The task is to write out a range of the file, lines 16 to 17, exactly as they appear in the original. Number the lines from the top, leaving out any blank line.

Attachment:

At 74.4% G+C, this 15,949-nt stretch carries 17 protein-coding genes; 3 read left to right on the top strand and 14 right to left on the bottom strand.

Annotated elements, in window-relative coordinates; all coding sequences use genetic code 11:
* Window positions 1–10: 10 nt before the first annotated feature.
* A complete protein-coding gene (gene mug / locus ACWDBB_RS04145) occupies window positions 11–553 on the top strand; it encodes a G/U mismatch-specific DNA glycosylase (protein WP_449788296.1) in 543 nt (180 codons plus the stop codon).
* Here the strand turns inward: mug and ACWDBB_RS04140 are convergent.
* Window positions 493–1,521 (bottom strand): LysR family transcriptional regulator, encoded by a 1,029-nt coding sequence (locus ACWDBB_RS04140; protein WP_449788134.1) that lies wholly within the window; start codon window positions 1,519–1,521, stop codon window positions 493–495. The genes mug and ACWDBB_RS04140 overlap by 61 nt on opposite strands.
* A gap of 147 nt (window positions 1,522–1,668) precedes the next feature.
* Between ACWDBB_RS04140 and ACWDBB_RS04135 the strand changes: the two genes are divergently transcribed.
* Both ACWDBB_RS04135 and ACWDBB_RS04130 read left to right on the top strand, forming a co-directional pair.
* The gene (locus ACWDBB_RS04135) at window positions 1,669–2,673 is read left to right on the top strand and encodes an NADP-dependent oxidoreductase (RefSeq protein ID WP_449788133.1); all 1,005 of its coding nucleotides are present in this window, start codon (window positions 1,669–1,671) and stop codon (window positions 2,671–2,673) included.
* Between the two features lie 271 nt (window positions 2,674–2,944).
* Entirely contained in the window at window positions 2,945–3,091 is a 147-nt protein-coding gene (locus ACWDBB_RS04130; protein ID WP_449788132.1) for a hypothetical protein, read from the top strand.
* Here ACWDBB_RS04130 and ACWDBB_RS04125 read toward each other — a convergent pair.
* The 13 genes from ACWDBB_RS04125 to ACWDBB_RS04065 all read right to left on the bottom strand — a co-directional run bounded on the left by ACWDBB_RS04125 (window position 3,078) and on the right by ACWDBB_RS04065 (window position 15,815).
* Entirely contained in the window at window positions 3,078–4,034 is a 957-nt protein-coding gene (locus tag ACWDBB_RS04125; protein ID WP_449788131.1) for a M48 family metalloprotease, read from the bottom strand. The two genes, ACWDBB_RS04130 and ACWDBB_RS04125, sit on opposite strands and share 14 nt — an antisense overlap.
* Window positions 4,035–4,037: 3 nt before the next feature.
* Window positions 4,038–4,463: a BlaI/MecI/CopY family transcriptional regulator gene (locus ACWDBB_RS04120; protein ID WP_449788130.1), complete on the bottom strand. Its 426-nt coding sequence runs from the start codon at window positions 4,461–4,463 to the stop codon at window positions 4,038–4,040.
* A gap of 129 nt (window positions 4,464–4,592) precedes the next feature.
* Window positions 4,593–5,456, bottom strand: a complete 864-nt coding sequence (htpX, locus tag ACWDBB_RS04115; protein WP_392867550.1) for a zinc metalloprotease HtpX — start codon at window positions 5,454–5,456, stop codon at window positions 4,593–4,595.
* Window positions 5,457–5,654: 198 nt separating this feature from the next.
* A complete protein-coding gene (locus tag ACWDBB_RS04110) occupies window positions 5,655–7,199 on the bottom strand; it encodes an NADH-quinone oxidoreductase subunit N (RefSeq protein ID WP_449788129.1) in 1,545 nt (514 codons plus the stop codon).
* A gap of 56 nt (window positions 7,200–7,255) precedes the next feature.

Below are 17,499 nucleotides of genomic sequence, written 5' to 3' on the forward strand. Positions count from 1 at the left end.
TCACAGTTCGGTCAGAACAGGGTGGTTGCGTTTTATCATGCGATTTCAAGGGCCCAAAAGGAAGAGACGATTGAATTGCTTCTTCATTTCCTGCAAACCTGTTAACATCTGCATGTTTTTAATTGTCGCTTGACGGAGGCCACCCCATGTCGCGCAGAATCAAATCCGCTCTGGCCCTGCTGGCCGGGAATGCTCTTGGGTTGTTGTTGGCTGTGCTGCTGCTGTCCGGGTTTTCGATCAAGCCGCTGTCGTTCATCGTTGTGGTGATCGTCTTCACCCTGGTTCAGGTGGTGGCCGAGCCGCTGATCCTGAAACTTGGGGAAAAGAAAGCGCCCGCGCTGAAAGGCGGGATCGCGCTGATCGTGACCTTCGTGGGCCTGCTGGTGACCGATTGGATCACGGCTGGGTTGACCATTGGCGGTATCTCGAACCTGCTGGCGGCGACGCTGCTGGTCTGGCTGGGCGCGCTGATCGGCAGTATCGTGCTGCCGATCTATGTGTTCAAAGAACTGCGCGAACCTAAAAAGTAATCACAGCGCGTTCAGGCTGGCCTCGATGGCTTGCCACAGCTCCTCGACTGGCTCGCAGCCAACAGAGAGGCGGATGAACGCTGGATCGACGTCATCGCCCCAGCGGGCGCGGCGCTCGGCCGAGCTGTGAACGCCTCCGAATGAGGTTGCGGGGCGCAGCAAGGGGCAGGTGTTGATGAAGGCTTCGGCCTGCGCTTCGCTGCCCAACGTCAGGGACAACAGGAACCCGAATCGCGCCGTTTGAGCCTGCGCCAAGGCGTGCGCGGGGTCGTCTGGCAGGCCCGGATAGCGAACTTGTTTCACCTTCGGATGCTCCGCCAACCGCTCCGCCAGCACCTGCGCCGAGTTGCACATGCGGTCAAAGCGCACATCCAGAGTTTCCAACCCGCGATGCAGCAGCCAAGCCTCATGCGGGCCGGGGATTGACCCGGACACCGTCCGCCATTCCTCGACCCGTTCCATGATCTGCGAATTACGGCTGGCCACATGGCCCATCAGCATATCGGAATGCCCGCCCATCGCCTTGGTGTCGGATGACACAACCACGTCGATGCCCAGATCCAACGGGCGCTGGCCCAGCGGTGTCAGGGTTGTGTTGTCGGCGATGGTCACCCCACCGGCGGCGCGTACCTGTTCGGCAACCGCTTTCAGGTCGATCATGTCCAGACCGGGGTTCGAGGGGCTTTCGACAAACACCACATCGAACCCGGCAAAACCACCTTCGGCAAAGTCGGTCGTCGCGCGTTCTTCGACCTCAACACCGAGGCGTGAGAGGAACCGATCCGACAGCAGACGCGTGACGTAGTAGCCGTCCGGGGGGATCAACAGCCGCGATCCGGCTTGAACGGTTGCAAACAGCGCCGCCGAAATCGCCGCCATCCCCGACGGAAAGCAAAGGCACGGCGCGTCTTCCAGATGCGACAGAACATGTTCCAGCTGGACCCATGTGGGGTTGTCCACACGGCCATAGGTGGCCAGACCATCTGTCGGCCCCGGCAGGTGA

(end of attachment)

* Window positions 4,035–4,037: 3 nt before the next feature.
* Window positions 4,038–4,463: a BlaI/MecI/CopY family transcriptional regulator gene (locus ACWDBB_RS04120; protein ID WP_449788130.1), complete on the bottom strand. Its 426-nt coding sequence runs from the start codon at window positions 4,461–4,463 to the stop codon at window positions 4,038–4,040.